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Pin Ups

Pin Ups

4.0 4
by David Bowie

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Pin Ups fits into David Bowie's output roughly where Moondog Matinee (which, strangely enough, appeared the very same month) did into the Band's output, which is to say that it didn't seem to fit in at all. Just as a lot of fans of Levon Helm et al. couldn't figure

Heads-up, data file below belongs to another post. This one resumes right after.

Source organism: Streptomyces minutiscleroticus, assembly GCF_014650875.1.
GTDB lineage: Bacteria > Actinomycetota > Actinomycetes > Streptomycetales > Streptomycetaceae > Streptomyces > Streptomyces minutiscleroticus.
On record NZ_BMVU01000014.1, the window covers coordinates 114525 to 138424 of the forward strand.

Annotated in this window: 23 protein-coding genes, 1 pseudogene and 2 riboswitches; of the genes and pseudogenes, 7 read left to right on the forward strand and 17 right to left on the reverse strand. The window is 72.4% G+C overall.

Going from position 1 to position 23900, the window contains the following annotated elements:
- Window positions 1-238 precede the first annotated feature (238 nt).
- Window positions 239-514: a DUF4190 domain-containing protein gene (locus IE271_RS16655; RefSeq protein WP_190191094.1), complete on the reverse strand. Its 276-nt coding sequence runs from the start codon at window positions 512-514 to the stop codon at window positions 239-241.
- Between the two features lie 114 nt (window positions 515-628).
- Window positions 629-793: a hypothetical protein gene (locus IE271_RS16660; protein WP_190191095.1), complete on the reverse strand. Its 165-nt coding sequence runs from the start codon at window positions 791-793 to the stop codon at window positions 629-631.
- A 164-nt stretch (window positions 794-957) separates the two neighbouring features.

Pin Ups fits into David Bowie's output roughly where Moondog Matinee (which, strangely enough, appeared the very same month) did into the Band's output, which is to say that it didn't seem to fit in at all. Just as a lot of fans of Levon Helm et al. couldn't figure where a bunch of rock & roll and R&B covers fit alongside their output of original songs, so Bowie's fans -- after enjoying a string of fiercely original LPs going back to 1970's The Man Who Sold the World -- weren't able to make too much out of Pin Ups' new recordings of a brace of '60s British hits. Ziggy Stardust and Aladdin Sane had established Bowie as perhaps the most fiercely original of all England's glam rockers (though Marc Bolan's fans would dispute that to their dying day), so an album of covers didn't make any sense and was especially confusing for American fans -- apart from the Easybeats' "Friday on My Mind" and the Yardbirds' "Shapes of Things," little here was among the biggest hits of their respective artists' careers, and the Who's "I Can't Explain" and "Anyway Anyhow Anywhere" were the only ones whose original versions were easily available or played very often on the radio; everything else was as much a history lesson, for Pink Floyd fans whose knowledge of that band went back no further than Atom Heart Mother, or into Liverpool rock (the Merseys' "Sorrow"), as it was a tour through Bowie's taste in '60s music. The latter was a mixed bag stylistically, opening with the Pretty Things' high-energy Bo Diddley homage "Rosalyn" and segueing directly into a hard, surging rendition of Them's version of Bert Berns' "Here Comes the Night," filled with crunchy guitars; "I Wish You Would" and "Shapes of Things" were both showcases for Bowie's and Mick Ronson's guitars, and "See Emily Play" emphasized the punkish (as opposed to the psychedelic) side of the song. "Sorrow," which benefited from a new saxophone break, was actually a distinct improvement over the original, managing to be edgier and more elegant all at once, and could easily have been a single at the time, and Bowie's slow version of "I Can't Explain" was distinctly different from the Who's original -- in other words, Pin Ups was an artistic statement, of sorts, with some thought behind it, rather than just a quick album of oldies covers to buy some time, as it was often dismissed as being. In the broader context of Bowie's career, Pin Ups was more than an anomaly -- it marked the swan song for the Spiders from Mars and something of an interlude between the first and second phases of his international career; the next, beginning with Diamond Dogs, would be a break from his glam rock phase, going off in new directions. It's not a bad bridge between the two, and it has endured across the decades -- and the CD remasterings since the late '90s have made it worth discovering all over again.